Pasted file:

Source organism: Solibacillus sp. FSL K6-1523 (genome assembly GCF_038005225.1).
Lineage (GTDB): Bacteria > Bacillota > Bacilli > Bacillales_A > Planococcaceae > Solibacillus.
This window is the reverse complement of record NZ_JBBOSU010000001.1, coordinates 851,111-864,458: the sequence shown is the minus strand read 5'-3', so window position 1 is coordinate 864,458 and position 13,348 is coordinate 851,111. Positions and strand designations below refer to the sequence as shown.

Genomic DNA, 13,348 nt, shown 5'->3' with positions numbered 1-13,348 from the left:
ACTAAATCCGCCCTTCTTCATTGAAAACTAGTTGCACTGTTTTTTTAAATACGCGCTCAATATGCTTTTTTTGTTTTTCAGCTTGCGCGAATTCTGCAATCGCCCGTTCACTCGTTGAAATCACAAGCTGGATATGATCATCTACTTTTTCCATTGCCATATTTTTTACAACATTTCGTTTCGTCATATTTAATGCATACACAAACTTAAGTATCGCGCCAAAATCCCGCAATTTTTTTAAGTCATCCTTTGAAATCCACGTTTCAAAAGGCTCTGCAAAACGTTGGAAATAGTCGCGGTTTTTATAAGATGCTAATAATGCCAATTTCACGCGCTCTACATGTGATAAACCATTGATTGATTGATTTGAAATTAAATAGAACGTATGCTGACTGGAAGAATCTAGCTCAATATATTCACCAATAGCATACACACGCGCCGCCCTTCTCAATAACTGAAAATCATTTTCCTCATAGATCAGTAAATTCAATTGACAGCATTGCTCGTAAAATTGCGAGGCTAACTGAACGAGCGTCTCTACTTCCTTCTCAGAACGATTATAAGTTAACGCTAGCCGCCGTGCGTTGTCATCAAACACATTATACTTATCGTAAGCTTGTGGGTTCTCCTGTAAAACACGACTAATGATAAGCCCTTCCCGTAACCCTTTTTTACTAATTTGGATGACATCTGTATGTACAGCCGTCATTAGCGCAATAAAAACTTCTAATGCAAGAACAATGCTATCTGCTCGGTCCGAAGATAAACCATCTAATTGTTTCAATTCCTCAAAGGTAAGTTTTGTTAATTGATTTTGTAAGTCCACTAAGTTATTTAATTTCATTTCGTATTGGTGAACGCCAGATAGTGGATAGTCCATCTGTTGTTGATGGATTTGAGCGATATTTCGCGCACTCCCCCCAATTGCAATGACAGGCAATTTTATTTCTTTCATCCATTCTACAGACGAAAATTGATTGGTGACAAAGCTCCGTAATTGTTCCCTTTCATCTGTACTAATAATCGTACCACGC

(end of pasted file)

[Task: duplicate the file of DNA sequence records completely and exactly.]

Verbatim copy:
Source organism: Solibacillus sp. FSL K6-1523 (genome assembly GCF_038005225.1).
Lineage (GTDB): Bacteria > Bacillota > Bacilli > Bacillales_A > Planococcaceae > Solibacillus.
This window is the reverse complement of record NZ_JBBOSU010000001.1, coordinates 851,111-864,458: the sequence shown is the minus strand read 5'-3', so window position 1 is coordinate 864,458 and position 13,348 is coordinate 851,111. Positions and strand designations below refer to the sequence as shown.

Genomic DNA, 13,348 nt, shown 5'->3' with positions numbered 1-13,348 from the left:
ACTAAATCCGCCCTTCTTCATTGAAAACTAGTTGCACTGTTTTTTTAAATACGCGCTCAATATGCTTTTTTTGTTTTTCAGCTTGCGCGAATTCTGCAATCGCCCGTTCACTCGTTGAAATCACAAGCTGGATATGATCATCTACTTTTTCCATTGCCATATTTTTTACAACATTTCGTTTCGTCATATTTAATGCATACACAAACTTAAGTATCGCGCCAAAATCCCGCAATTTTTTTAAGTCATCCTTTGAAATCCACGTTTCAAAAGGCTCTGCAAAACGTTGGAAATAGTCGCGGTTTTTATAAGATGCTAATAATGCCAATTTCACGCGCTCTACATGTGATAAACCATTGATTGATTGATTTGAAATTAAATAGAACGTATGCTGACTGGAAGAATCTAGCTCAATATATTCACCAATAGCATACACACGCGCCGCCCTTCTCAATAACTGAAAATCATTTTCCTCATAGATCAGTAAATTCAATTGACAGCATTGCTCGTAAAATTGCGAGGCTAACTGAACGAGCGTCTCTACTTCCTTCTCAGAACGATTATAAGTTAACGCTAGCCGCCGTGCGTTGTCATCAAACACATTATACTTATCGTAAGCTTGTGGGTTCTCCTGTAAAACACGACTAATGATAAGCCCTTCCCGTAACCCTTTTTTACTAATTTGGATGACATCTGTATGTACAGCCGTCATTAGCGCAATAAAAACTTCTAATGCAAGAACAATGCTATCTGCTCGGTCCGAAGATAAACCATCTAATTGTTTCAATTCCTCAAAGGTAAGTTTTGTTAATTGATTTTGTAAGTCCACTAAGTTATTTAATTTCATTTCGTATTGGTGAACGCCAGATAGTGGATAGTCCATCTGTTGTTGATGGATTTGAGCGATATTTCGCGCACTCCCCCCAATTGCAATGACAGGCAATTTTATTTCTTTCATCCATTCTACAGACGAAAATTGATTGGTGACAAAGCTCCGTAATTGTTCCCTTTCATCTGTACTAATAATCGTACCACGC